The next hearing on Town of Apple Valley vs. Liberty Utilities (Case No.: CIVDS1600180) is set for 10:00 a.m. at San Bernardino Justice Center (247 West Third Street, San Bernardino, CA, 92415) and should last until noon.
The Town’s objections are as hard to read as was their closing brief. From my humble perspective — and I apologize if you already know this — the Town is trying to treat the eminent domain action like a writ of mandate. A writ of mandate is the opportunity for a person or entity to challenge the decision of a public entity saying it is wrong based upon the
administrative record and that is all of the documents, the testimony at any public hearing and all of
stuff that led up to the decision. If the Town wins, it gets a do-over … that is the
the remand or sending things back to the Town Council.
Eminent domain law is an entirely different body of law, and gives to the neutral party (the judge in this case) the power to decide the case. What neither should be nor is allowed by law is for the decision to be made by a self-interested public entity. Thus, the Town’s legal team from BB&K claims that judge engaged in a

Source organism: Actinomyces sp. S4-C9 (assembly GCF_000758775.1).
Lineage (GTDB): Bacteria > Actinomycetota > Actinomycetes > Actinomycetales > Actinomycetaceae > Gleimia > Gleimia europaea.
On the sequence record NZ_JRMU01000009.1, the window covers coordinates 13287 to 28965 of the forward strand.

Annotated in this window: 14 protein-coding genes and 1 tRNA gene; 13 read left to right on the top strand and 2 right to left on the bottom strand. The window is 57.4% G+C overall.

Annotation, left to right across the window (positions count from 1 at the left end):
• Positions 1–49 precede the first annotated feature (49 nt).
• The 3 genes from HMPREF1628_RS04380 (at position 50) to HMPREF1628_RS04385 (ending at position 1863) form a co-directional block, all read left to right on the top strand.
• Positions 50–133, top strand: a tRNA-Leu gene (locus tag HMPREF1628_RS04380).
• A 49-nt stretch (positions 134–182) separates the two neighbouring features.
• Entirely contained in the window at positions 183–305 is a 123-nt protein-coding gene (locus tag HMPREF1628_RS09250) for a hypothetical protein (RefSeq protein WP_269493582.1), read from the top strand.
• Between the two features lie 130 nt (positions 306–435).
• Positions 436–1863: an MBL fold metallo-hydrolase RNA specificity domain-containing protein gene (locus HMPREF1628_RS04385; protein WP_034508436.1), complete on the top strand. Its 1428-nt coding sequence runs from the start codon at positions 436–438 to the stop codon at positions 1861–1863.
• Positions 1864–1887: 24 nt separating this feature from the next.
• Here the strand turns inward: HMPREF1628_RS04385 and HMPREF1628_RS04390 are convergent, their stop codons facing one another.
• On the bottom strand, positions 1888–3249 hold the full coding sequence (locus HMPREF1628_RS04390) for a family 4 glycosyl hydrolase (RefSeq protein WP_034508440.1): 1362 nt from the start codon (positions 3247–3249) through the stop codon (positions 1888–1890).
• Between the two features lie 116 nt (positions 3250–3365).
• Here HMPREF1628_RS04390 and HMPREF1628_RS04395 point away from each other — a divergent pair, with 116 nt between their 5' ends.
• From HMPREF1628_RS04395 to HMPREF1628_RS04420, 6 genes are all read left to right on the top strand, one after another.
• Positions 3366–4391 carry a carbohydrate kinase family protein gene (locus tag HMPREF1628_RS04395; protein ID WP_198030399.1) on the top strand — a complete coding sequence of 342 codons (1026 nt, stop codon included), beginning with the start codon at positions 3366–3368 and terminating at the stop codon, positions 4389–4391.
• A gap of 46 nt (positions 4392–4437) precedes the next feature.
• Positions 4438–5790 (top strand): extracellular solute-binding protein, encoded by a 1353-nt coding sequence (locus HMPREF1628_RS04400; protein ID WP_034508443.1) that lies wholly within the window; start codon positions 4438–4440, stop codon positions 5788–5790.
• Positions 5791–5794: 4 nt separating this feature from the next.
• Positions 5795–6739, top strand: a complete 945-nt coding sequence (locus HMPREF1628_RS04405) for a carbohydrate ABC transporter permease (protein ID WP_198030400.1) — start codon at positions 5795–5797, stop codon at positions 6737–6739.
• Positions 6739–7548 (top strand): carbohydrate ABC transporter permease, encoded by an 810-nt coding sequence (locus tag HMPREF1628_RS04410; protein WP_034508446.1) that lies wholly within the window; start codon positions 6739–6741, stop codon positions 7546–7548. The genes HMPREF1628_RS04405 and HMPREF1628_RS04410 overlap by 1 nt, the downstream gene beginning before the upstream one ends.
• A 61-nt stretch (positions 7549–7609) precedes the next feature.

perversion of the law, but instead it seems that it is the Town that is engaging in a perversion of the law in trying to remove the constitutional protections of the Fifth amendment that do not allow government taking of private property without compensation and due process.
Some of their citations are improper and do not follow if you refer back to the Tentative Statement of Decision. It seems the Town is rearguing the decision on their motion of October 31, 2018, and not the trial decision.
The Town argues that Liberty should not have been able to produce its evidence because it did not own the system at the time of the Resolution of Necessity (RON). Wow! That is novel! Read the reply as it is effectively handled.
The other issues are so jumbled it was difficult to follow, like a stream of consciousness flow of words, whatever idea pooped, I mean popped, into the writer’s head was put on paper.
Then take a look at the reply; well organized and to the point. You judge the rest.
When you go to the courthouse, you will pass through security. If you have a vaccination card, show it and you will not need to wear a mask, but keep one with you just in case. I would take a copy of these papers to show the hearing information but also note, you are an interested party because you are a resident, ratepayer, and taxpayer and this outcome affects you (in case anyone asks).
Diana J. Carloni
Attorney at Law